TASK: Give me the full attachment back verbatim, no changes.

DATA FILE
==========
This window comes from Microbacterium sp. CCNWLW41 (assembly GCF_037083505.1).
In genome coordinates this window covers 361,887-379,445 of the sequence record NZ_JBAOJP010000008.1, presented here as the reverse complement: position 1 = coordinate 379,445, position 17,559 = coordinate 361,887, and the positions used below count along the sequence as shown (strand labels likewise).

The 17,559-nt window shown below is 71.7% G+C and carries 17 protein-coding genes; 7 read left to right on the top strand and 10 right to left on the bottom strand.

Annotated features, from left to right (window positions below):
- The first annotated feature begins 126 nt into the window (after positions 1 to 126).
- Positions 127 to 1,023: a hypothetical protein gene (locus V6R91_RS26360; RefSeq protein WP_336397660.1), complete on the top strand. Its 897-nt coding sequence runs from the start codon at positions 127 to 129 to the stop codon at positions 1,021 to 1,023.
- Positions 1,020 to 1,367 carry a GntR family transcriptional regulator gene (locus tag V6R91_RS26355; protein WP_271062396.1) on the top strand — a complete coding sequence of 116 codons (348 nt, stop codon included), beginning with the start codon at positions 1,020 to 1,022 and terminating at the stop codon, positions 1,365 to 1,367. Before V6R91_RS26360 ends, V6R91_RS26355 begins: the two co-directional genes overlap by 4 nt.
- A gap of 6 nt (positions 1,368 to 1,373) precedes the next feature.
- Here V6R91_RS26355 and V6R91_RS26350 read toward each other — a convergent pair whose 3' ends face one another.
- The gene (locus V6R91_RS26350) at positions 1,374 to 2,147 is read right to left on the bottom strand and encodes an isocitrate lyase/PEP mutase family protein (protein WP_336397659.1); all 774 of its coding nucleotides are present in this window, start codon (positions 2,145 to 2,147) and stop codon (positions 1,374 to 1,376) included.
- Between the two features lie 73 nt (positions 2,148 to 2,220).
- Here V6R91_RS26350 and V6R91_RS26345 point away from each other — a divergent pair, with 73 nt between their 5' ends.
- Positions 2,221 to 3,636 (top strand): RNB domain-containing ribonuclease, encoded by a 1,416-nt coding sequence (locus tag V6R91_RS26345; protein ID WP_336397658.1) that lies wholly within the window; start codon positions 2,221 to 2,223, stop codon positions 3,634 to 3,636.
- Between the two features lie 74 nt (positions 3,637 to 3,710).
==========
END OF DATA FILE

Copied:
This window comes from Microbacterium sp. CCNWLW41 (assembly GCF_037083505.1).
In genome coordinates this window covers 361,887-379,445 of the sequence record NZ_JBAOJP010000008.1, presented here as the reverse complement: position 1 = coordinate 379,445, position 17,559 = coordinate 361,887, and the positions used below count along the sequence as shown (strand labels likewise).

The 17,559-nt window shown below is 71.7% G+C and carries 17 protein-coding genes; 7 read left to right on the top strand and 10 right to left on the bottom strand.

Annotated features, from left to right (window positions below):
- The first annotated feature begins 126 nt into the window (after positions 1 to 126).
- Positions 127 to 1,023: a hypothetical protein gene (locus V6R91_RS26360; RefSeq protein WP_336397660.1), complete on the top strand. Its 897-nt coding sequence runs from the start codon at positions 127 to 129 to the stop codon at positions 1,021 to 1,023.
- Positions 1,020 to 1,367 carry a GntR family transcriptional regulator gene (locus tag V6R91_RS26355; protein WP_271062396.1) on the top strand — a complete coding sequence of 116 codons (348 nt, stop codon included), beginning with the start codon at positions 1,020 to 1,022 and terminating at the stop codon, positions 1,365 to 1,367. Before V6R91_RS26360 ends, V6R91_RS26355 begins: the two co-directional genes overlap by 4 nt.
- A gap of 6 nt (positions 1,368 to 1,373) precedes the next feature.
- Here V6R91_RS26355 and V6R91_RS26350 read toward each other — a convergent pair whose 3' ends face one another.
- The gene (locus V6R91_RS26350) at positions 1,374 to 2,147 is read right to left on the bottom strand and encodes an isocitrate lyase/PEP mutase family protein (protein WP_336397659.1); all 774 of its coding nucleotides are present in this window, start codon (positions 2,145 to 2,147) and stop codon (positions 1,374 to 1,376) included.
- Between the two features lie 73 nt (positions 2,148 to 2,220).
- Here V6R91_RS26350 and V6R91_RS26345 point away from each other — a divergent pair, with 73 nt between their 5' ends.
- Positions 2,221 to 3,636 (top strand): RNB domain-containing ribonuclease, encoded by a 1,416-nt coding sequence (locus tag V6R91_RS26345; protein ID WP_336397658.1) that lies wholly within the window; start codon positions 2,221 to 2,223, stop codon positions 3,634 to 3,636.
- Between the two features lie 74 nt (positions 3,637 to 3,710).